IRISH reunification will take place “within a generation”, according to one of Britain’s best-known historians and journalists.
Max Hastings, former editor-in-chief of the Daily Telegraph and bestselling military historian, argues that Brexit has "forged a template for minorities to assert themselves" and that both Northern Ireland and Scotland are likely to use the issue as a means to part ways with the union.
He said that in the case of Irish reunification, a "historic injustice will be righted".
The veteran journalist – who lived in Kilkenny while reporting on the Troubles – also said that that “British people care not a fig" for Ireland and would be largely unfazed at its reunification.
His comments echo those of former UK chancellor George Osborne, who said recently that the English would “not care” if Northern Ireland left the United Kingdom.
Writing for Bloomberg, Mr Hastings described the partitioning of Ireland as a “monstrous injustice committed by the British government in 1921, when it partitioned Ireland before conceding independence to the South.”
He continued: “This was done because a vociferous minority of a million Protestants, most of whose forebears were ‘planted’ in Ulster by Oliver Cromwell’s followers in the 17th century, fiercely resisted incorporation in an Irish state dominated by three million Roman Catholics.”
As a result, today “many of the people of Northern Ireland find life lonely and frustrating, trapped in a forest of red tape between an Irish Republic that still belongs to the European Union and a U.K. that has left it”, concluded the accomplished historian.
Speaking to the gravity of the injustice, Mr Hastings said that before direct rule was established, unionism treated Catholics "almost as harshly as US white segregationists in the old South treated African Americans".
"Lord Brookeborough, a Protestant grandee who served as Ulster prime minister between 1943 and 1963, said without embarrassment that, while he knew fellow landowners who employed Catholics on their estates, he would never do so himself," he writes.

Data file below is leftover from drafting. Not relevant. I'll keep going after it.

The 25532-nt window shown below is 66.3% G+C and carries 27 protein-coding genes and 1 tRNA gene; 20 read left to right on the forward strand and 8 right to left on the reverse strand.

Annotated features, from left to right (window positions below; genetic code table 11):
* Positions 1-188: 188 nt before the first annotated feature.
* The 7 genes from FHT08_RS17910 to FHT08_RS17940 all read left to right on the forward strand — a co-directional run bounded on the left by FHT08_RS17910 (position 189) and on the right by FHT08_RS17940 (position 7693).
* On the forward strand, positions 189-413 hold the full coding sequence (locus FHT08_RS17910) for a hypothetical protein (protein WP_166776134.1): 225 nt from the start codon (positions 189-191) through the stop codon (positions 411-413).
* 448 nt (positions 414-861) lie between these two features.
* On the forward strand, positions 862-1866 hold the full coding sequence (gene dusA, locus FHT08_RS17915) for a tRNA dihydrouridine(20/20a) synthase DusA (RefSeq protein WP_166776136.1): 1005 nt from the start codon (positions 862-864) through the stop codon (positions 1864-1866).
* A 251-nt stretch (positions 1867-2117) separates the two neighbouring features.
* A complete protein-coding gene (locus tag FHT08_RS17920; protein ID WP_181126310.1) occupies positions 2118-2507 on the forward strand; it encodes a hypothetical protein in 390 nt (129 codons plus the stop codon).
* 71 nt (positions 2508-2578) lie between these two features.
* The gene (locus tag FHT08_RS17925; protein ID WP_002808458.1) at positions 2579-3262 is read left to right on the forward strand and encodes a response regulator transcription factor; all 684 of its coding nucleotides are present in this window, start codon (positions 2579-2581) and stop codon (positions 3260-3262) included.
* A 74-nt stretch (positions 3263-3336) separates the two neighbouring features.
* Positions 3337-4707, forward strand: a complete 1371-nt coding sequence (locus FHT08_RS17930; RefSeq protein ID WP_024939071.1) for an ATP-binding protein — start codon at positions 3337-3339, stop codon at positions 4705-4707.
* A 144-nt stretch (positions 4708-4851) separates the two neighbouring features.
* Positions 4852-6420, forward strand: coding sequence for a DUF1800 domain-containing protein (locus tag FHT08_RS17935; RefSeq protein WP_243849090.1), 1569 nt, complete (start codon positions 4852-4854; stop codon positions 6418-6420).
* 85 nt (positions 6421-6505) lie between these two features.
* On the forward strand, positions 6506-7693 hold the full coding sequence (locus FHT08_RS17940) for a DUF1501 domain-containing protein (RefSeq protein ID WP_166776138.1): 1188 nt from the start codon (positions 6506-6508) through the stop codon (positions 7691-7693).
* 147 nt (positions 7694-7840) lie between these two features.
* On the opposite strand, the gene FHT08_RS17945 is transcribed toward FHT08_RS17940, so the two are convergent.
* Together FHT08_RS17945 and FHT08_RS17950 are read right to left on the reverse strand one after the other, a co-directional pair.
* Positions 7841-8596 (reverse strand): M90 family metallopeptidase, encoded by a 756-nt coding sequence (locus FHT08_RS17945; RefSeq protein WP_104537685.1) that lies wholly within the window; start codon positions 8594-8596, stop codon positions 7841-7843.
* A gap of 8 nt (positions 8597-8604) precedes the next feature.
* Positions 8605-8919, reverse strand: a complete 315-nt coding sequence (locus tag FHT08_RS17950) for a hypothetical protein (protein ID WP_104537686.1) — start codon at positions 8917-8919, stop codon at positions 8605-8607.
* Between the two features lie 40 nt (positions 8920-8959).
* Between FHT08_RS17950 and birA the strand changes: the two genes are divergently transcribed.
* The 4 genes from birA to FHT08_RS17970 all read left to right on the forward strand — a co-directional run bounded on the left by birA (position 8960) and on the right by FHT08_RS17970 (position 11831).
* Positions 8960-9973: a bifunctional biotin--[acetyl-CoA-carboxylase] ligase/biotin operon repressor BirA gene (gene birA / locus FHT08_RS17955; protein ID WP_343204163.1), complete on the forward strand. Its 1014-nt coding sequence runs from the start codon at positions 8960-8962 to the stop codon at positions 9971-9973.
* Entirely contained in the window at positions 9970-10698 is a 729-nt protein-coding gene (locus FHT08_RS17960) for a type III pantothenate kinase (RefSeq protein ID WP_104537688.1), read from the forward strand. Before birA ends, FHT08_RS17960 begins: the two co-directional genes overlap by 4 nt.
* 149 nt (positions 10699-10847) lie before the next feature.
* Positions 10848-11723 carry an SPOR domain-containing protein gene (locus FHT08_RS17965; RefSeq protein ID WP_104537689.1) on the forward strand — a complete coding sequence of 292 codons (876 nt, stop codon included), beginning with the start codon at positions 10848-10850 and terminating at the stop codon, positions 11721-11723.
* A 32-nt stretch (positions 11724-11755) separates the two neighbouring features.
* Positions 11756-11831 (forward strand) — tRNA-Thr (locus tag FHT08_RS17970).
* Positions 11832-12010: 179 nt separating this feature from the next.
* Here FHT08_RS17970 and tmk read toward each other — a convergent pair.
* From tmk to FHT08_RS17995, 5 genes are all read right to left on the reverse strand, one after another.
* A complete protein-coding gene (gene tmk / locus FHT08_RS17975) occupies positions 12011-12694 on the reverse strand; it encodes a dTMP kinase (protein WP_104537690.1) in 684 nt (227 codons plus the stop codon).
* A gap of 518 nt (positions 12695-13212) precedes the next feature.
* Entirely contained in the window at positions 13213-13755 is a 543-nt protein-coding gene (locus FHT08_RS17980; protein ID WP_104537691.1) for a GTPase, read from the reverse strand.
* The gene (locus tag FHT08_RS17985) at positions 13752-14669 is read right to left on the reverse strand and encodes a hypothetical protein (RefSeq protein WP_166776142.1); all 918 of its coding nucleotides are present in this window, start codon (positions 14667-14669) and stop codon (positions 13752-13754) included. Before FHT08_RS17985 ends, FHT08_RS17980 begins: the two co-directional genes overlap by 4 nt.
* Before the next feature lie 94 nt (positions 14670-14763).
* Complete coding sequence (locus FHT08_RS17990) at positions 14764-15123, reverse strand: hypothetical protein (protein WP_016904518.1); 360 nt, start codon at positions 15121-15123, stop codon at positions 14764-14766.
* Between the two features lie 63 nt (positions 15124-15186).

Such “attitudes and behaviour”, were, according to the historian, the root cause of the Troubles.
"Most of us English spectators of the Troubles deplored the IRA’s atrocities as much as we recoiled from institutionalised Protestant injustice," he opined.
Recalling his experiences as a foreign correspondent journalist, he said:
"In August 1969, I witnessed Protestant police hosing down a Catholic block of flats in Belfast with a heavy machine-gun, killing a nine year-old boy.
"The next day, I heard unionist ministers justifying police actions by pleading that they faced a Catholic uprising."
Speaking to present realities, Mr Hastings contrasts the economic prosperity attained by the Republic of Ireland over recent decades to the north, which is "kept alive only by massive subsidy from Britain".
Given this new wealth, far beyond what Ireland had when the Troubles began in the 1960s, he argues that reunification now makes economic sense – for both the north and the south.
Though, he sees two minorities who "see virtue in keeping Ireland partitioned", namely a "diminishing number of stubborn Protestant Unionists, who would become marginalized in a united Ireland", and southern politicians who are "privately fearful of the perils of absorbing several hundred thousand embittered 'Proddies'".
"If Irish reunification takes place within a generation, as I believe that it will, a historic injustice will be righted," he writes.
"Such an outcome would serve the best interests of Irish people, save a rump of alienated Protestants, historically out of their time."